For the last decade or so, FinTech companies have grown, disrupted, and moved at an exponential rate. This has forced traditional incumbent firms to adjust, rethink their business models and do what they can to embrace digital innovations. But now, the FinTech market, born as a disruptor, is beginning to mature and enter into a period of rapid change. Firms wanting to continue to play a part in this thriving new era need to understand the forces that are pushing these changes.
We’ve identified 3 trends which will play a big role in how the FinTech market evolves.
Collaboration and consolidation is inevitable – from all angles
As innovative technology begins to become more understood and adopted, we will start to see new firms entering the market, trying to innovate those original innovations and trying to sweep up market share and customer loyalty. This will result in larger FinTech firms consolidating with the smaller, newer FinTech firms in order to meet their own growth targets. We will also continue to see traditional firms (the established financial services firms) partnering with or acquiring the larger FinTech firms in order to benefit from their digital expertise. These types of collaboration and consolidation will allow the traditional firms and the larger FinTech firms to bring in new technology, new resources, and most importantly more customer loyalty and market share for their businesses.
A prime example of FinTech consolidation is PayPal, one of the original FinTech players, acquiring Xoom in 2015 in order for PayPal to broaden its services into digital money transfer and management. This sort of consolidation is inevitable with new firms continually popping up and adding to the innovative atmosphere of the industry. An original FinTech firm like PayPal, who once saw themselves as the disruptor, will start to become a more mature business and as these types of firms grow so their rate of innovation slows. The only way for them to stay cutting edge, innovative, and meet their expansion goals is to acquire or merge with other firms, who are smaller, more nimble, and even more cutting edge.
On the converse, as FinTech firms look for growth and traditional firms (established financial services firms) seek digital expertise there will be collaboration from higher above – in other words collaboration between FinTech firms and traditional firms. FinTech firms may have developed innovative platforms and applications that create improved customer experiences but many lack skills in customer acquisition and other fields needed to grow quickly. This is an area where traditional firms have hard-won capabilities that can help those FinTech firms grow quicker. These types of collaboration are a win-win situation for everyone because both groups replace their own lack of expertise with the expertise of the other.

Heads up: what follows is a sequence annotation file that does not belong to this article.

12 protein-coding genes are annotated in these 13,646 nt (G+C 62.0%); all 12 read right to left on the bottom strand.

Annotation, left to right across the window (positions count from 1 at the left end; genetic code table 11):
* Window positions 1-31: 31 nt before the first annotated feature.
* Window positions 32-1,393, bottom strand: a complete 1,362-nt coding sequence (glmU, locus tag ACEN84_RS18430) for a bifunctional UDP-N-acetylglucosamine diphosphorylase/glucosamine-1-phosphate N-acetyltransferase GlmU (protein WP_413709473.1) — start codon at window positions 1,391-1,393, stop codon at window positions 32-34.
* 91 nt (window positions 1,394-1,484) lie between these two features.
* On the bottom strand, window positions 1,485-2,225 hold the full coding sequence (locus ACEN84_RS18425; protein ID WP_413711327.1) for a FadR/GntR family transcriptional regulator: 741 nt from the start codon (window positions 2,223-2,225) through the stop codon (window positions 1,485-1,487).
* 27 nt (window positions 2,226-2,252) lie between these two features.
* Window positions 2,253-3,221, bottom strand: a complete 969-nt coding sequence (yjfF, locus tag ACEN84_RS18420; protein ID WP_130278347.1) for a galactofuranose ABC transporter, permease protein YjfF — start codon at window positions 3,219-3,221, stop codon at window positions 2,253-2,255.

With a fast growing industry comes a constantly evolving regulatory regime. Regulators around the world are playing catch up and trying to provide the necessary regulation needed to balance the interests of business and consumers. Positively, we are seeing regulators trying to play a more proactive role in overseeing the industry, often boosting its development with initiatives to assist these firms to grow and provide better solutions for consumers. In the UK, the FCA launched Project Innovate which is a programme that guides tech start-ups through regulatory processes and provides a resource for start-up regulation assistance. These types of initiatives not only help regulate the industry but help new firms get to grips with regulation much quicker. We see these shifts in regulatory regimes playing a big role in the expansion of the industry.
Expanding scope and diversity
The scope of products and services that FinTech firms offer is going to expand rapidly. The industry began with a strong focus on payment applications, money transfers and lending but the industry has already expanded into more than 30 areas such as Cyber Security, Telematics, Robo Advisory’s, Next Generation Trade Finance, Mobile POS, Payment Infrastructure, just to name a few. These new offerings span right across the spectrum of financial services, investment banking, insurance, retail, and wealth management. This expanding scope and diversity has the harshest effects on traditional firms because every new area that gets disrupted is an attack on another stream of revenue. These attacks are and will continue to come from all directions. This is another reason why, as discussed earlier, collaboration and consolidation will be a big part of the future as traditional firms attempt to protect their businesses and get to grips with the rapid changes in their environment.
As part of this expanding scope, the larger FinTech firms themselves will start to increase their range of offerings in order to grow their reach even further. This will most likely require some kind of relevant extension where FinTech firms can offer additional services to their already established customer base. One of the original FinTech firms, SoFi, started out as a firm lending money to students to help pay off their student debt but has since grown to provide career coaching and networking services. These types of expansion make good business sense. SoFi’s customer base consists of ex-students who have an interest in career coaching as well as networking as they look to build their careers. We expect a lot more diversity and expansion in the future.
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